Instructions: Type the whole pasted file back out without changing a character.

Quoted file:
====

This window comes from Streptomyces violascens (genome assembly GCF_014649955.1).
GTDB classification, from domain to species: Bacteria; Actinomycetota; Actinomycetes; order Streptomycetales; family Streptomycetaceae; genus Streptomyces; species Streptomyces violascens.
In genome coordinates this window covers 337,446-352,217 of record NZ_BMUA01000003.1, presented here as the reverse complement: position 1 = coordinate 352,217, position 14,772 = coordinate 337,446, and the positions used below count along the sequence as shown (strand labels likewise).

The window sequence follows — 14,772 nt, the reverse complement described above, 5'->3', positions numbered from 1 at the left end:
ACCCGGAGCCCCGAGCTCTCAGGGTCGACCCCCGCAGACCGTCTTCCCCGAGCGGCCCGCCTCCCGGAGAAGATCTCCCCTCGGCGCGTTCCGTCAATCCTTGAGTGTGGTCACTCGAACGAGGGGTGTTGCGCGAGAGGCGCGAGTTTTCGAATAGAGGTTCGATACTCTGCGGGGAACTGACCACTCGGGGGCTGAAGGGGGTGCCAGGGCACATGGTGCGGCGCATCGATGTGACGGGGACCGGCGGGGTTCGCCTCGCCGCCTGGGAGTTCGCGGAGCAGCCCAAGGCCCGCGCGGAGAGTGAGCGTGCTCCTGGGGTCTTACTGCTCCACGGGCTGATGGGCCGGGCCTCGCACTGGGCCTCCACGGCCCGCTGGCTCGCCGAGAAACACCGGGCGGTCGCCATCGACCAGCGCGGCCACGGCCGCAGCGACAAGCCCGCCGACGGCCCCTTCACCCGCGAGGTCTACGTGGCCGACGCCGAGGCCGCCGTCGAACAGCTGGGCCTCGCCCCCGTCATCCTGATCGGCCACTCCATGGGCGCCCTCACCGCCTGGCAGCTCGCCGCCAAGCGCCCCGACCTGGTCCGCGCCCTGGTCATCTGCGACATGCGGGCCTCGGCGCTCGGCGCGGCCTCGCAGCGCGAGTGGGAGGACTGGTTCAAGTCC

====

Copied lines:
This window comes from Streptomyces violascens (genome assembly GCF_014649955.1).
GTDB classification, from domain to species: Bacteria; Actinomycetota; Actinomycetes; order Streptomycetales; family Streptomycetaceae; genus Streptomyces; species Streptomyces violascens.
In genome coordinates this window covers 337,446-352,217 of record NZ_BMUA01000003.1, presented here as the reverse complement: position 1 = coordinate 352,217, position 14,772 = coordinate 337,446, and the positions used below count along the sequence as shown (strand labels likewise).

The window sequence follows — 14,772 nt, the reverse complement described above, 5'->3', positions numbered from 1 at the left end:
ACCCGGAGCCCCGAGCTCTCAGGGTCGACCCCCGCAGACCGTCTTCCCCGAGCGGCCCGCCTCCCGGAGAAGATCTCCCCTCGGCGCGTTCCGTCAATCCTTGAGTGTGGTCACTCGAACGAGGGGTGTTGCGCGAGAGGCGCGAGTTTTCGAATAGAGGTTCGATACTCTGCGGGGAACTGACCACTCGGGGGCTGAAGGGGGTGCCAGGGCACATGGTGCGGCGCATCGATGTGACGGGGACCGGCGGGGTTCGCCTCGCCGCCTGGGAGTTCGCGGAGCAGCCCAAGGCCCGCGCGGAGAGTGAGCGTGCTCCTGGGGTCTTACTGCTCCACGGGCTGATGGGCCGGGCCTCGCACTGGGCCTCCACGGCCCGCTGGCTCGCCGAGAAACACCGGGCGGTCGCCATCGACCAGCGCGGCCACGGCCGCAGCGACAAGCCCGCCGACGGCCCCTTCACCCGCGAGGTCTACGTGGCCGACGCCGAGGCCGCCGTCGAACAGCTGGGCCTCGCCCCCGTCATCCTGATCGGCCACTCCATGGGCGCCCTCACCGCCTGGCAGCTCGCCGCCAAGCGCCCCGACCTGGTCCGCGCCCTGGTCATCTGCGACATGCGGGCCTCGGCGCTCGGCGCGGCCTCGCAGCGCGAGTGGGAGGACTGGTTCAAGTCC